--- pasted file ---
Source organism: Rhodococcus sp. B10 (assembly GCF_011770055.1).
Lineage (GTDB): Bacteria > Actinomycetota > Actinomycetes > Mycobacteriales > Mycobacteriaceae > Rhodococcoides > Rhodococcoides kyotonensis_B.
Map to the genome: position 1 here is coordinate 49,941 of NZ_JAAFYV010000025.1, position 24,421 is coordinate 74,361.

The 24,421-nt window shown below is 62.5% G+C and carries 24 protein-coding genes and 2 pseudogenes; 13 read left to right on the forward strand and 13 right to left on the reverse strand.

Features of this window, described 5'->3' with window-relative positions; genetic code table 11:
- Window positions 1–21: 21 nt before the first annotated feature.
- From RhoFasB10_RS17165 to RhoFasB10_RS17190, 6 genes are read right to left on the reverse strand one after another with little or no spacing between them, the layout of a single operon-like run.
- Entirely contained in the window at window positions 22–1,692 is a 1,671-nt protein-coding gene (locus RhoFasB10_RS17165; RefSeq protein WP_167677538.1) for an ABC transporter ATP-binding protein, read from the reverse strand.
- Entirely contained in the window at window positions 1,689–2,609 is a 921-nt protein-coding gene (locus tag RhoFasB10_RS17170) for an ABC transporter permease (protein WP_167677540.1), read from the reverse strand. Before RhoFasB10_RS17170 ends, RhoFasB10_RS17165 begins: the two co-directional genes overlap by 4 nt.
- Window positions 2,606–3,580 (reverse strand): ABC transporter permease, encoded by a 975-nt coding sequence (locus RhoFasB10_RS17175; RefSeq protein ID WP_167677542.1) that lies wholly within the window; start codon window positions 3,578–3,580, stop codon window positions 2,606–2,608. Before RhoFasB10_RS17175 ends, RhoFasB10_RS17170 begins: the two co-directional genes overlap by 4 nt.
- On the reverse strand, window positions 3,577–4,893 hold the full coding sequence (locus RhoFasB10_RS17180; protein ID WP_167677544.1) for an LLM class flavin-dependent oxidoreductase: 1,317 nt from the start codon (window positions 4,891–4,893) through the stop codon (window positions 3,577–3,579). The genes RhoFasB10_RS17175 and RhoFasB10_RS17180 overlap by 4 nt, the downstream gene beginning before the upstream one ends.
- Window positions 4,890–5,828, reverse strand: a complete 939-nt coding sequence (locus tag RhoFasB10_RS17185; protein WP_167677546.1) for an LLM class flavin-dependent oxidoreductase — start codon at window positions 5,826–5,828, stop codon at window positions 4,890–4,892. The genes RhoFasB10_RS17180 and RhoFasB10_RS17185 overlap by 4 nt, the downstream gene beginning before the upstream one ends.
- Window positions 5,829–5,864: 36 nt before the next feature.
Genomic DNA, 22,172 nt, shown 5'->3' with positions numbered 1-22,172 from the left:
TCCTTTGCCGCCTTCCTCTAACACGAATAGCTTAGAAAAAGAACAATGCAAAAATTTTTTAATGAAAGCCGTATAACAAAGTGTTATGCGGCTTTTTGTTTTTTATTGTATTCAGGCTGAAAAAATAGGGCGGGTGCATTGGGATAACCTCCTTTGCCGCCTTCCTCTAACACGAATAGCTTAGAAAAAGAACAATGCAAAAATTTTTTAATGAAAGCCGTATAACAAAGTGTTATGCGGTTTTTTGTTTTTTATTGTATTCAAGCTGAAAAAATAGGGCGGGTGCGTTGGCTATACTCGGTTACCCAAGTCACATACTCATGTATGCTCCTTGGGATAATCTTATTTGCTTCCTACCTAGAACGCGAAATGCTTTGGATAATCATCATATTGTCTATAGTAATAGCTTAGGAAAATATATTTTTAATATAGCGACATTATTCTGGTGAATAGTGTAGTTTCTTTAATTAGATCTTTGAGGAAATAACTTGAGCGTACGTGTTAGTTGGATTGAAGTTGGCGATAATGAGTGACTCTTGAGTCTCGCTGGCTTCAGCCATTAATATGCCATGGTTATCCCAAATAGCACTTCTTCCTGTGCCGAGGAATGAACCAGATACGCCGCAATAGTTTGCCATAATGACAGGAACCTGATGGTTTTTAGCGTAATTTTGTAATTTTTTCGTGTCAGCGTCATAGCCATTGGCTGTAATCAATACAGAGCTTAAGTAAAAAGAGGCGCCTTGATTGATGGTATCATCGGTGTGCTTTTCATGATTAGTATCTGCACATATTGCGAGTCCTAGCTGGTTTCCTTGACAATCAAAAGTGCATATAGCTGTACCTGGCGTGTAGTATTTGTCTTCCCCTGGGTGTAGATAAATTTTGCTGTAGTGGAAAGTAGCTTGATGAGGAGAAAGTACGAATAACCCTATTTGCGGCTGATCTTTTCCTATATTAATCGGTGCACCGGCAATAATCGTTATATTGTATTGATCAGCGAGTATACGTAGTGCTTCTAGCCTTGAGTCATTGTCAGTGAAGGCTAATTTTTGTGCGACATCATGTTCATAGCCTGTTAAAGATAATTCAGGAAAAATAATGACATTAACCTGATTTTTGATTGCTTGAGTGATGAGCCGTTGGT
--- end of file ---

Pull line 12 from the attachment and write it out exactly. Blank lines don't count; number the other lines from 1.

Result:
- Window positions 4,890–5,828, reverse strand: a complete 939-nt coding sequence (locus tag RhoFasB10_RS17185; protein WP_167677546.1) for an LLM class flavin-dependent oxidoreductase — start codon at window positions 5,826–5,828, stop codon at window positions 4,890–4,892. The genes RhoFasB10_RS17180 and RhoFasB10_RS17185 overlap by 4 nt, the downstream gene beginning before the upstream one ends.